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Suzanne wenger’s groove

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Suzanne wenger’s  groove

Suzanne Wenger was an Austria born artist who was renamed Adunni Iwinfunmi Olorisa on her relocation and initiation to the Yoruba Traditional Religion. She was not just an artist to the Yoruba People of Nigeria but also a Priestess of the Osun River Goddess.

 

Unlike her white counterparts who saw to the decline of the Yoruba tradition. Suzanne was responsible to the restoration of the Yoruba Tradition that was going into extinction. She likewise encouraged the Yoruba race to embrace their culture that was becoming defunct because of the influence of the western culture. This made her restructure the lost tradition of the Osun River and turning it into a celebrated tradition and tourist attraction.

 

The dense forest of the Osun Sacred Grove, on the outskirts of the city of Osogbo, is one of the last remnants of primary high forest in southern Nigeria. Regarded as the abode of the goddess of fertility Osun, one of the pantheon of Yoruba gods, the landscape of the grove and its meandering river is dotted with sanctuaries and shrines, sculptures and art works in honour of Osun and other deities.

 

The sacred grove, which is now seen as a symbol of identity for all Yoruba people, is probably the last in Yoruba culture. It testifies to the once widespread practice of establishing sacred groves outside all settlements. A century ago there were many sacred groves in Yorubaland: every town had one.

 

Most of these groves have now been abandoned or have shrunk to quite small areas. Osun-Osogbo, in the heart of Osogbo, the capital of Osun State, founded some 400 years ago in southwest Nigeria, at a distance of 250 km from Lagos is the largest sacred grove to have survived and one that is still revered. The 1950s saw the desecration of the Osun-Osogbo Grove: shrines were neglected, priests abandoned the grove as customary responsibilities and sanctions weakened.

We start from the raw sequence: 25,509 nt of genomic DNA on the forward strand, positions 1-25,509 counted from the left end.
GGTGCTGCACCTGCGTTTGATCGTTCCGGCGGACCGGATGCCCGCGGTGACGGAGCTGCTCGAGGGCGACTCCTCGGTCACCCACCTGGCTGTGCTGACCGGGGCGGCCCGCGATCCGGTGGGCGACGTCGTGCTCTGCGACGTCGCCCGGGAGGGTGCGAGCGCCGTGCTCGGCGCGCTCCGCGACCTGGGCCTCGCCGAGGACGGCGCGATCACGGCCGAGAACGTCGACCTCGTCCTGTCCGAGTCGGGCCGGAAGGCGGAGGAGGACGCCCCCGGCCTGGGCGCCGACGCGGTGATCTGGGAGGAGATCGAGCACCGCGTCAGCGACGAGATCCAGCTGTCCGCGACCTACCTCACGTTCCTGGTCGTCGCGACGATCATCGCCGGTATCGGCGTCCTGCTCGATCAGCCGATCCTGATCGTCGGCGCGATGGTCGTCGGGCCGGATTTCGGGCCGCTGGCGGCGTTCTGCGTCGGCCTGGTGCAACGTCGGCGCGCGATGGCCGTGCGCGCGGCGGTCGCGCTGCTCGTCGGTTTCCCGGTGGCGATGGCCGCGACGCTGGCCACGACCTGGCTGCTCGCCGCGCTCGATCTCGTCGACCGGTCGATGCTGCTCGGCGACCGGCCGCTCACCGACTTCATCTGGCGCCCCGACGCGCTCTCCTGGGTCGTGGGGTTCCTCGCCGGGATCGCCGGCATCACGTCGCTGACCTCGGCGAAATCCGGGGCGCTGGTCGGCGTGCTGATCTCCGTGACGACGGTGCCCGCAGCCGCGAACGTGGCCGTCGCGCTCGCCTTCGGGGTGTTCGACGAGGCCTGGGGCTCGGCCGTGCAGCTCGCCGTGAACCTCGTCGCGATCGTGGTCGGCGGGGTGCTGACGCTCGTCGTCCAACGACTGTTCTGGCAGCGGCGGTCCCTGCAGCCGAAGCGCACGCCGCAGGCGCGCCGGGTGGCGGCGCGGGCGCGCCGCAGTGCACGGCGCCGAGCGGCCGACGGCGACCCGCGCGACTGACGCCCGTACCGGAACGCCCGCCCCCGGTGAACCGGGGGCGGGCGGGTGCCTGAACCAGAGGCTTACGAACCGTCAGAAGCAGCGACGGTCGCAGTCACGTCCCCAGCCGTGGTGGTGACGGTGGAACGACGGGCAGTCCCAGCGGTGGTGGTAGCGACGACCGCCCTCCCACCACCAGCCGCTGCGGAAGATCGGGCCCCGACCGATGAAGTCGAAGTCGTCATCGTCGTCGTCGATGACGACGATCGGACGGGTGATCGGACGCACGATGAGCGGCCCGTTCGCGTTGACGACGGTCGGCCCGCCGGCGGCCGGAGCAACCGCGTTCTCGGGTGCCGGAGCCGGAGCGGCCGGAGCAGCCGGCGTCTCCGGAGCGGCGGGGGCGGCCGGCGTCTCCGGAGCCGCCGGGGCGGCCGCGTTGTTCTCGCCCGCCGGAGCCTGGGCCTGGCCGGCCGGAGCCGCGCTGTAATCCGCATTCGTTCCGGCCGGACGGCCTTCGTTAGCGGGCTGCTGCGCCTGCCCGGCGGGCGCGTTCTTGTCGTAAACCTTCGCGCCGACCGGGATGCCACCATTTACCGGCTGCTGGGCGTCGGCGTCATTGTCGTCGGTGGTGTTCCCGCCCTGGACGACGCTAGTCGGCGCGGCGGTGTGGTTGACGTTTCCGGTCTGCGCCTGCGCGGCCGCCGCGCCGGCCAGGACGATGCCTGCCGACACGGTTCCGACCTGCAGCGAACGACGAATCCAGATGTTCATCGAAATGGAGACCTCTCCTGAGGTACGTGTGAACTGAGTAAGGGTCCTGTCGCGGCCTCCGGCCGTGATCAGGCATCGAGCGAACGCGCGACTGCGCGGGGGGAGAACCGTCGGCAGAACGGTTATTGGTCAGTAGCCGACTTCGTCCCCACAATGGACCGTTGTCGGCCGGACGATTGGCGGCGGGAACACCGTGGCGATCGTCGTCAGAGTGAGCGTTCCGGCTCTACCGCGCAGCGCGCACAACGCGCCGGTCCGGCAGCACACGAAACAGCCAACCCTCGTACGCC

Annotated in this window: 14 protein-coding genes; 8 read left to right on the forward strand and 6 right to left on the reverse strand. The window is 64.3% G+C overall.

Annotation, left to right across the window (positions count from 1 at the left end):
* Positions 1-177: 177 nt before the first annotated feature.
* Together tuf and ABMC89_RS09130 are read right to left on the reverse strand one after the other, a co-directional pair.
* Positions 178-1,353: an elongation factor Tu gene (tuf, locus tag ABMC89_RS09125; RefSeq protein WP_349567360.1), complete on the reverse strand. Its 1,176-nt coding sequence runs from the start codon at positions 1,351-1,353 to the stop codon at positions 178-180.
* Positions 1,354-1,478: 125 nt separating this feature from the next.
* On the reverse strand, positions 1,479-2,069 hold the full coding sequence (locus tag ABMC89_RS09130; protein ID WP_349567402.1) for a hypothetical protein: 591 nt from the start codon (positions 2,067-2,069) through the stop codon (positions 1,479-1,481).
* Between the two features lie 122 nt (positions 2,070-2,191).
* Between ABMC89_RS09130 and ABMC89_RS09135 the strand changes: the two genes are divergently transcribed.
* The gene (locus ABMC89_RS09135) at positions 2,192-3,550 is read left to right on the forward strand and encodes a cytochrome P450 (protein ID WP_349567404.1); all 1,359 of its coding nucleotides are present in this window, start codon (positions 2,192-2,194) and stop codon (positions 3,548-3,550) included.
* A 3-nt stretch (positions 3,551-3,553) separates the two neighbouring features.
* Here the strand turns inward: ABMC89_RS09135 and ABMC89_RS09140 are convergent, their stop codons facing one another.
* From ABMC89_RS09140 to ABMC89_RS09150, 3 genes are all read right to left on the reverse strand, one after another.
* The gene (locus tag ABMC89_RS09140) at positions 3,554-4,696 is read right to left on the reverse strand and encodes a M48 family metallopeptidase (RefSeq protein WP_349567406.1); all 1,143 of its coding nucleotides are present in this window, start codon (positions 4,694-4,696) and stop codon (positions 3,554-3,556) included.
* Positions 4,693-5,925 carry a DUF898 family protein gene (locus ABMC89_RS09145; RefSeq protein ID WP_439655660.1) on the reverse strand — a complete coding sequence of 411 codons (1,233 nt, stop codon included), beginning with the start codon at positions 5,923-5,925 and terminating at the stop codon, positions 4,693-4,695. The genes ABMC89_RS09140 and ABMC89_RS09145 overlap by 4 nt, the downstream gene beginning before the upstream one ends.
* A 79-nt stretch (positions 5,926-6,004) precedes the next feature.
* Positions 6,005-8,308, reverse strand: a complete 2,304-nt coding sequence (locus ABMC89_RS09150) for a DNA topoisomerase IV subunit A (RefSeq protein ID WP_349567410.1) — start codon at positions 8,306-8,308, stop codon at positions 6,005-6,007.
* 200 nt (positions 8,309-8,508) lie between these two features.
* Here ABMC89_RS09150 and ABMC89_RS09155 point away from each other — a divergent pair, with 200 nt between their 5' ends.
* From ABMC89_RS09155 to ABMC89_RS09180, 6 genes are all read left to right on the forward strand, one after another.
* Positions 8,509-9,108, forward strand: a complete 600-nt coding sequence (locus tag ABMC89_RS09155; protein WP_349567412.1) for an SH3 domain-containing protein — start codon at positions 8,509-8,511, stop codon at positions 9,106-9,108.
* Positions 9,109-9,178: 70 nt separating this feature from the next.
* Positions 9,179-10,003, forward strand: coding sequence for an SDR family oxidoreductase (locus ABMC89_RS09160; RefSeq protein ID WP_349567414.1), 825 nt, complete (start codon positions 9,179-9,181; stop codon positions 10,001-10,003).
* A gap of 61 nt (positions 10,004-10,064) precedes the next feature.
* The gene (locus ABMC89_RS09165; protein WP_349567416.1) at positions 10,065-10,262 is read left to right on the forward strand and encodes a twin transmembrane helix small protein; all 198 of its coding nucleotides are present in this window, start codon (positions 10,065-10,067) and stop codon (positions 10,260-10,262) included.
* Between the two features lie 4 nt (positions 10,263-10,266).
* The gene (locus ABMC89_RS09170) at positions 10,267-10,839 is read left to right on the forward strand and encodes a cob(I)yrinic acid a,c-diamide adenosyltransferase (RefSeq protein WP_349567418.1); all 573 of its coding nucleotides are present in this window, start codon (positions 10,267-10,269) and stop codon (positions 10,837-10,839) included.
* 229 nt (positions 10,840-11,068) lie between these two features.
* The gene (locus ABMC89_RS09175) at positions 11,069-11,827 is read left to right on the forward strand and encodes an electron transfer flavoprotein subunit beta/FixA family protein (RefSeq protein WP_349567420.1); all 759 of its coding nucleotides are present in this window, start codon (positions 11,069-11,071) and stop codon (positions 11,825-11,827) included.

Prohibited actions like fishing, hunting and felling of trees in the grove took place until an Austrian, Susanne Wenger, came and stopped the abuse going on in the grove.

 

The Osun-Osogbo Grove is among the last of the sacred forests which usually adjoined the edges of most Yoruba cities before extensive urbanization. With the encouragement of the Ataoja and the support of the local people, “Wenger formed the New Sacred Art movement to challenge land speculators, repel poachers, protect shrines and begin the long process of bringing the sacred place back to life by establishing it, again, as the sacred heart of Osogbo, “Osun-Osogbo Sacred Grove.”

 

The restoration of the grove by artists has given the grove a new importance: it has become a sacred place for the whole of Yorubaland and a symbol of identity for the wider Yoruba Diaspora.

 

The Grove is an active religious site where daily, weekly and monthly worship takes place. In addition, an annual processional festival to re-establish the mystic bonds between the goddess and the people of the town occurs every year over twelve days in July and August and thus sustains the living cultural traditions of the Yoruba people.
The Grove is also a natural herbal pharmacy containing over 400 species of plants, some endemic, of which more than 200 species are known for their medicinal uses.
The Osun-Osogbo Grove was made a UNESCO World Heritage Site in 2005.

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